Participation surges for Hinkson Creek cleanup

Saturday, September 27, 2008 | 10:08 p.m. CDT; updated 12:19 a.m. CDT, Sunday, September 28, 2008

COLUMBIA — Participants splished, splashed and slipped their way along the mossy rocks and muddy banks of Hinkson Creek this Saturday in a community-wide effort to collect trash and debris from the creek before it makes its way to the Gulf of Mexico and out into the oceans.

The fifth annual Hinkson Clean Sweep took place from 10 a.m. to noon on Saturday on five sections of the creek. Mona Menezes of the Public Works Department said that cities are required to provide public outreach and participation opportunities under the Clean Water Act.

The Clean Sweep has certainly seen a huge increase in numbers since its inaugural season. The first year, there were only 30 participants. This year, 230 participants registered.

Chris Petner heard about the event from a local newspaper, and decided it would be a great opportunity for her three-year-old triplets: Kensie, Brennen and Kyler.

"It's important for them to see the big picture and see the importance of helping the community and environment," Petner said.

At deeper places, the triplets held hands while wading through chest-deep water, but soaked shirts didn't dampen their spirits as they filled fluorescent orange bags with various bits of plastic, aluminum cans and scrap metal.

"They love the creek, and they love water," Petner said.

There were also several unexpected volunteers who had come out to enjoy the morning's cool weather and sunshine and found themselves compelled to assist.

Missouri House of Representatives candidate Mary Still was out for a jog when she happened upon the group.

She sees the tributary from her office window in Harlan, Harlan & Still and commented on the creek's aesthetic importance.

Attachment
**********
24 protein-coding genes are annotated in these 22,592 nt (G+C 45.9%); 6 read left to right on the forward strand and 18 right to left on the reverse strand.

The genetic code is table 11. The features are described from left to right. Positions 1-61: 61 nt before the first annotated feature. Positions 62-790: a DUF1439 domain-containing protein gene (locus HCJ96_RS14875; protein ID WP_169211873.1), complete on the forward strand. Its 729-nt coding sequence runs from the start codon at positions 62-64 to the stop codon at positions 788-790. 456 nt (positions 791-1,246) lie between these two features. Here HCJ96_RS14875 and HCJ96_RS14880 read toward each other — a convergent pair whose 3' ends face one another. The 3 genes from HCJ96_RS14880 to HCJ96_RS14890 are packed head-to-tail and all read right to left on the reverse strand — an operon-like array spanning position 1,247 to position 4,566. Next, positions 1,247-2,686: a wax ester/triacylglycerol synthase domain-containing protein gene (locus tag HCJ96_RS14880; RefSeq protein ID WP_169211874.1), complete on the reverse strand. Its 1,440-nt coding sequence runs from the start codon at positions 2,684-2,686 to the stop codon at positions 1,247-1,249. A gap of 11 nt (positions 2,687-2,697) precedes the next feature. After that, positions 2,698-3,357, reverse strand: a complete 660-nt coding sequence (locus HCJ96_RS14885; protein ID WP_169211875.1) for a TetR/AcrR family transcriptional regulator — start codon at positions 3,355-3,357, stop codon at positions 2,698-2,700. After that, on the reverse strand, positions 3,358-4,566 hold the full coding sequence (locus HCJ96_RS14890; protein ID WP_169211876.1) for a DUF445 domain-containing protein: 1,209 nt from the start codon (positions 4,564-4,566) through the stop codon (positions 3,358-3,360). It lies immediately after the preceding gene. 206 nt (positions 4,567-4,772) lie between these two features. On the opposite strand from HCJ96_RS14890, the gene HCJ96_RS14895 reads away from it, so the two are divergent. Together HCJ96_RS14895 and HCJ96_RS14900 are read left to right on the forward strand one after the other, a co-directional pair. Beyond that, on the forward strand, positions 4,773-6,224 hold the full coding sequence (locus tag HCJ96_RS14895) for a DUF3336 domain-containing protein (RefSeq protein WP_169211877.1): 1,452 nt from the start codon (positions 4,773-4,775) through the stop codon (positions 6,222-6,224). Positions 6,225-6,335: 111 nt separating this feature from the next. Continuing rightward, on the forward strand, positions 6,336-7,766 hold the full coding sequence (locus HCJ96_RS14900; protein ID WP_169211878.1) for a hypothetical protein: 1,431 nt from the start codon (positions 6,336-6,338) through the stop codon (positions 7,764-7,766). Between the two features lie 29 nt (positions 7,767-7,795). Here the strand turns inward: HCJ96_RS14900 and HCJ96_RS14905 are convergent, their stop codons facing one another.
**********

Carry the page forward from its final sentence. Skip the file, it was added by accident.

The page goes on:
"Now it looks almost as clean as a whistle," Still said.

Michelle Belt's four children, seven-year-olds Andrew and Taylor , six-year-old Kevin and five-year-old Mara, have participated in a previous stream clean-up with Fun City Youth Academy's Saturday program and wanted to get their mother in on the fun.

"They love playing in the water, and they can't believe what they find in there," Belt said.

There was an interesting assortment of objects found by Flat Branch Park. In addition to the expected plastic, cans, and cigarette butts, objects included a jacket, a pair of shoes, a pair of pants, a gas cap, a broken beaded necklace, a toy car, a toy rocket ship, an inflatable pumpkin, a fluorescent light fixture and a metal scrap that quickly became an impromptu hat.

Gift cards donated by Best Buy and Wal-Mart were awarded to those who collected the most interesting pieces of trash. Boone County Public Works, Sierra Club and Stream Team also helped with the event.

Scott Dye, national director of the Sierra Club's Water Sentinel program, said that 2.1 tons of trash, 200 pounds of recyclables and 15 tires were recovered.

Though any type of trash is detrimental to creeks and streams, plastics and cigarette butts are a real problem.

Menezes said that plastics will never biodegrade, but only break up into smaller pieces the same size as krill. Currently, there is an enormous gyre of plastic in the Pacific Ocean.

"There are six times the amount of plastic as there is krill in that area," Menezes said.

Cigarette butts that find their way into the streams will also be hazardous to the ocean.

"The Clean Air Act forced smokers outside, and this is especially a problem in college towns where people smoke after bars," Menezes said.

In a city like Columbia, whose storm drains run directly into the streams, the influx of cigarette butts can be a huge problem.

"Every year five trillion cigarettes are manufactured, and probably half wind up on streets and sidewalks," Menezes said.

These cigarette butts will eventually reach the Gulf of Mexico and will not biodegrade for 10 to 15 years.

Around 20 additional stream clean-ups take place throughout the year, and the Public Works office can be contacted for assistance and supplies.

"We had great people who worked hard and really made a difference," Menezes said.

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